Is the number of marine assistance calls an indicator of the health of the marine industry? If it is, then the future for marine businesses looks to make an upturn. According to the marine assistance company SeaTow, calls for assistance and tows increased by 19% during the recently completed July 4th holiday weekend when compared to last year. Or does the increase in calls result more from cash-squeezed boaters going out in older, less well maintaned vessels? What do you thnk?
From the press release: Sea Tow Services International Inc., the world’s largest and only international marine assistance organization, reported a 19-percent increase in marine assistance calls during the four-day Fourth of July holiday weekend compared to the same period in 2009. This increase in activity, seen for the second year in a row, was due largely to excessive heat blanketing much of the Mid-Atlantic and Northeast that sent boaters flocking to the water. However, combined with Sea Tow’s strong Memorial Day statistics, it also points to a possible long-awaited rise in boating participation, which could bode well for the struggling marine industry. Sea Tow also reported a nine-percent increase in membership sales in the week leading up to this Fourth of July.
“With extraordinarily hot weather along much of the Eastern seaboard, boaters certainly seemed eager to seek refuge on the water,” said Capt. Joe Frohnhoefer, Sea Tow’s Founder & CEO. “This kept our franchisees very busy over the four-day weekend. Thankfully, this weekend appears to have been a relatively safe one, despite the increase in on-water traffic.”
More than 1,000 service calls were reported by 77 percent of Sea Tow’s 98 franchise locations nationwide who were surveyed for this annual Fourth of July report. Of that total, they responded to:
* 789 tows
* 95 ungroundings
* 76 fuel drop requests
* 91 jump starts
* 45 salvages
* 5 maydays
* 2 U.S. Coast Guard MARBS (Marine Assistance Request Broadcasts)
* 18 percent fewer night calls than in 2009
Sea Tow Freeport (N.Y.), Sea Tow Atlantic City (N.J.), Sea Tow Charleston (S.C.), Sea Tow Southern Connecticut and Sea Tow Great South Bay (N.Y.) reported the highest activity levels in the network. Sea Tow captains also responded to at least nine boating accidents this weekend.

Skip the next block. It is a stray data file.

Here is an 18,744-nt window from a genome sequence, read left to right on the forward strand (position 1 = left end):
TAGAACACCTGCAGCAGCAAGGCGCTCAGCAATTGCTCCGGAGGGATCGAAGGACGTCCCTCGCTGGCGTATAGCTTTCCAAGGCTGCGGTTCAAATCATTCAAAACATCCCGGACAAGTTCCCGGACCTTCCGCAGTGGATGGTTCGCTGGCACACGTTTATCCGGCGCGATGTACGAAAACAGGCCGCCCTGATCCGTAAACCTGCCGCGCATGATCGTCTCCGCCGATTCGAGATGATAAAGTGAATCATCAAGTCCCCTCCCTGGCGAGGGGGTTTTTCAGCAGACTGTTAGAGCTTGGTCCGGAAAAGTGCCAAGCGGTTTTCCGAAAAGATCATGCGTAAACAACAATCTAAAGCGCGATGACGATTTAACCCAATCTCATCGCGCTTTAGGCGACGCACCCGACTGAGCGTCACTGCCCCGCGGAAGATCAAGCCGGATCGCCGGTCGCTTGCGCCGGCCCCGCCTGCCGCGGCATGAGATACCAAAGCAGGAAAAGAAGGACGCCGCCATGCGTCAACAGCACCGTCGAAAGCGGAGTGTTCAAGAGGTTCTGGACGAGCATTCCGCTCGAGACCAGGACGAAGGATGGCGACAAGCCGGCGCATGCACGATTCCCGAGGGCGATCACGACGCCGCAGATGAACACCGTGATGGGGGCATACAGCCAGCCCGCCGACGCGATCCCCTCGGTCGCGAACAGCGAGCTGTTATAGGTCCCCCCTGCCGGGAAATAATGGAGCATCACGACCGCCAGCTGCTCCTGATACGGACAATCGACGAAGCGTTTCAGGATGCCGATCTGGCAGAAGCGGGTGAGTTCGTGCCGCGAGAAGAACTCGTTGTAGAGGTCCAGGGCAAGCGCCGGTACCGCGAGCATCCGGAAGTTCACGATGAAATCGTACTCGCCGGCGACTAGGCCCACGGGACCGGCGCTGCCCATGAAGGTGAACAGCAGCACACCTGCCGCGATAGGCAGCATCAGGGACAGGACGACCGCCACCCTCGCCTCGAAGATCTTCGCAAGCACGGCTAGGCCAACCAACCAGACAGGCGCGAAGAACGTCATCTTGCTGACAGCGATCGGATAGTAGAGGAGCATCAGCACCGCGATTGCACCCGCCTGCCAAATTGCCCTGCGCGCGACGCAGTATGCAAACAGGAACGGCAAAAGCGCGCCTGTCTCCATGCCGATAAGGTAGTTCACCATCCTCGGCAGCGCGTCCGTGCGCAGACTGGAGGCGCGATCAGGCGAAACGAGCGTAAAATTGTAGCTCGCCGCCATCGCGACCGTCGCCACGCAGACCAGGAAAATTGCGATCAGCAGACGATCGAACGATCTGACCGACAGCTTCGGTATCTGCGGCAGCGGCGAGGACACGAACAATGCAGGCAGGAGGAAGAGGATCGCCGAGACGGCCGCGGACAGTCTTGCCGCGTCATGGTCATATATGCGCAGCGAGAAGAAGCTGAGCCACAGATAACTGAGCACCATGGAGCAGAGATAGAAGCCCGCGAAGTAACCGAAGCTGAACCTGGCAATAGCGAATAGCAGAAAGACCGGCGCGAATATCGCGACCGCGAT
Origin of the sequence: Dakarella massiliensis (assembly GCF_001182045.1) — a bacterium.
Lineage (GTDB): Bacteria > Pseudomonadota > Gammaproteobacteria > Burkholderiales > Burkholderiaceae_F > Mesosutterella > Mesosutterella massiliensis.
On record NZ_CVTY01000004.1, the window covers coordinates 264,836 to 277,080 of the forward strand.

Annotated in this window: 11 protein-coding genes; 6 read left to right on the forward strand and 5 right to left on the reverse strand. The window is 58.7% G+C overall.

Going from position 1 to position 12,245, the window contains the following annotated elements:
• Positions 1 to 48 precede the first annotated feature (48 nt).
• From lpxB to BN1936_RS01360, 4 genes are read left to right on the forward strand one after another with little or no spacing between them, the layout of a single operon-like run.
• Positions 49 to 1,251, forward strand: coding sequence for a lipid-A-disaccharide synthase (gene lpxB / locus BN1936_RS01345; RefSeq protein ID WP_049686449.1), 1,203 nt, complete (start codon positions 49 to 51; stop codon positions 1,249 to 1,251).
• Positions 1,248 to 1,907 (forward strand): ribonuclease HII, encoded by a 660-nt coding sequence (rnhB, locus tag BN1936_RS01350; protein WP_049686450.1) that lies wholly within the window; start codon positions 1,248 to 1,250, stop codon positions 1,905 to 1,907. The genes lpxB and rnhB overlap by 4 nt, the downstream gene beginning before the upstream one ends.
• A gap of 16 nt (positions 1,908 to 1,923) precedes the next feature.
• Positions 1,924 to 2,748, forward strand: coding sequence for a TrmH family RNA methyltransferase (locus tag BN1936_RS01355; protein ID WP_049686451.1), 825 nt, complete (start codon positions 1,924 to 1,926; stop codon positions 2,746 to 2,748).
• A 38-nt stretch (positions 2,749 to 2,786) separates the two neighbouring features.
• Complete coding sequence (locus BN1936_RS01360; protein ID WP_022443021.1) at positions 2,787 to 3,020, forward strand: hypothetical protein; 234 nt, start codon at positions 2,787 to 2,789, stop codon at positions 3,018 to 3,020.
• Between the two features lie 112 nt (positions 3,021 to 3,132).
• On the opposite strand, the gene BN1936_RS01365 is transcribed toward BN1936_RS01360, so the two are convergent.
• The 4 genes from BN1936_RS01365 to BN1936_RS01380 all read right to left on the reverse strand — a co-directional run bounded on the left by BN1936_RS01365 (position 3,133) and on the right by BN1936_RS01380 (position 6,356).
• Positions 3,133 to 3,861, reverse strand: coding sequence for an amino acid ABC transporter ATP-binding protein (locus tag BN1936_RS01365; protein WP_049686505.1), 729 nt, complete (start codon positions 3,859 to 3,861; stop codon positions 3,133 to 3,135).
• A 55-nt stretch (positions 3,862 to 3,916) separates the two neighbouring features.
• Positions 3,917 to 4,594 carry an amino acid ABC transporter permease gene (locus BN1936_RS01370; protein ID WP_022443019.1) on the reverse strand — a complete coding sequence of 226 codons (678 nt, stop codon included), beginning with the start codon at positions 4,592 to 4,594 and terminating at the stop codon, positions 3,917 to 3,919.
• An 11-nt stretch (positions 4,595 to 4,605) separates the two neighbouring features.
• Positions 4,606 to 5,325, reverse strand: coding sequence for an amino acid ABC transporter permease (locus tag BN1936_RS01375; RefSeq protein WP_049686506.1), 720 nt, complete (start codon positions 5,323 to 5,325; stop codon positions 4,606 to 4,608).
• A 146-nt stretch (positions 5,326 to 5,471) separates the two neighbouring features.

One such incident occurred in the Boston area when the M/V Massachusetts, an 87-foot whale-watching boat, began sinking with more than 168 passengers and six crew onboard after striking submerged glacial rocks known locally as Devil’s Back. The vessel hit the rocks after leaving the marked shipping channel, the reasons for which are under investigation by the U.S. Coast Guard. Captains from Sea Tow Boston worked with the U.S. Coast Guard, local officials and fellow towboat operators to ensure that everyone aboard was safely evacuated. They then worked to patch the hull of the aluminum boat, de-water it, and return it to port.
Sea Tow’s franchise network employed more than 775 staffers and had nearly 500 boats on patrol that burned more than 14,000 gallons of fuel while assisting boaters in need throughout the four-day weekend. Numerous man-hours also were volunteered by Sea Tow locations nationwide as they sent boats and captains to assist with local fireworks celebrations.
“We are happy to see boaters getting out there and enjoying boating in a way that’s safe. We hope the good weather continues and boaters are able to take advantage of all the great things offered by waterfront communities nationwide,” Frohnhoefer said. “We are glad our Sea Tow operators are available to help when needed, but as always, we encourage boaters to remain vigilant and follow all safety precautions.
NOTE: The results of this year’s statistical analysis include the national Sea Tow network’s activity level from Friday, July 2 through Monday, July 5, 2010 with 77 percent of the network reporting. In 2009, 80 percent of the network reported survey data.